Assessing the Conservation Status of the Zebra Swallowtail, Eurytides marcellus Cramer (Lepidoptera: Papilionidae), in Northern Virginia Forests




Beatty, Craig R.

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Critical assessments of niche requirements have been made for less than 1% of endangered insects and insufficient data may exist to allow protection of even highly charismatic butterflies. The goals of this study were 1) to assess the conservation status of Eurytides marcellus Cramer (Lepidoptera: Paplionidae) in Northern Virginia through larval and adult population surveys in four protected forest areas, 2) to identify suitable habitat for E. marcellus populations through a combination of field studies of potential habitat quality factors correlated to larval or adult densities and the spatial analysis of land-use and habitat requirements using geographic information systems (GIS), 3) to model adult dispersal among suitable sites via Euclidean and least-cost distance methods in order to identify barriers to or corridors promoting dispersal across the landscape, and 4) To design and implement a spatially explicit individual-based model capable of testing the effects of habitat parameters on a Zebra Swallowtail population throughout its complex life cycle. Larval and adult surveys reveal that E. marcellus currently exists in extremely low density in Northern Virginia, warranting a revision of its secure conservation (S5) status for this area. Density of caterpillars was most strongly correlated with habitat area, but was also influenced by other habitat x factors, including leaf toxicity. GIS analysis identified 35 suitable locations in the Fairfax County region of Northern Virginia as possible locations for robust larval E. marcellus populations. A Euclidean distance dispersal model suggested that there are three unconnected adult butterfly dispersal networks in Fairfax County. Further analysis of dispersal using a least-cost distance model found that Fairfax County exhibits severe impediments to butterfly dispersal. An analysis of population responses to changes in habitat factors through an individual-based model found that populations of E. marcellus are most dependent on access to abundant populations of their host plant, pawpaw (Asimina triloba), rather than to adult nectaring sources. Eurytides marcellus may exemplify the decline of a formerly common species, and may act as an indicator for the conservation status of other imperiled species in the region. The integration of geographic analysis techniques and computer modeling applications provided a necessary avenue to explore the conservational integrity and status of this species in a non-intrusive manner. These applications combined with field studies will be integral to the assessment of the conservation status of many species.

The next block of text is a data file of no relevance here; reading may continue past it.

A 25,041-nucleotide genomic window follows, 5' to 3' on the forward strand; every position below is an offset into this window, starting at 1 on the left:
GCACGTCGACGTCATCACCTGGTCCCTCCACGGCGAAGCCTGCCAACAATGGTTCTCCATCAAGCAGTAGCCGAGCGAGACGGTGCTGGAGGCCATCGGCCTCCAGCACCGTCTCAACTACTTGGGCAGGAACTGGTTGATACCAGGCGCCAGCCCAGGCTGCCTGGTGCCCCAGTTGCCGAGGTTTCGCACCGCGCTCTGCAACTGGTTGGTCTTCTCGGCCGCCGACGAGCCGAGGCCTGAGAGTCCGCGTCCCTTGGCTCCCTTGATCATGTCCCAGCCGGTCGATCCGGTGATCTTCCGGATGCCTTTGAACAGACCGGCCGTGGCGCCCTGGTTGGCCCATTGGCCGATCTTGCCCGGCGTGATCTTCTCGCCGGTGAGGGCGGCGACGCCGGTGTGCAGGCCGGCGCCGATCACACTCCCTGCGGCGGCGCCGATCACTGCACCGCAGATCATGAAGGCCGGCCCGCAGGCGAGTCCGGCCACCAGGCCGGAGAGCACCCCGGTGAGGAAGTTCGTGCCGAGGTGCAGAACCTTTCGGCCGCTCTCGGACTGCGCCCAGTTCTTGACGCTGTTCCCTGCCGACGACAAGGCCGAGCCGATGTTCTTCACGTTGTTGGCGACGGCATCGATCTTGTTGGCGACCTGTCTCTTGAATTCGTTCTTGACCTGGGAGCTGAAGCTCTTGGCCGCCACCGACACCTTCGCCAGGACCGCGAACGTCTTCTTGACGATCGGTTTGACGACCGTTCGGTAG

Eurytides Marcellus, Asimina Triloba, Zebra Swallowtail, Habitat Analysis, Conservation Status, Geographic Modeling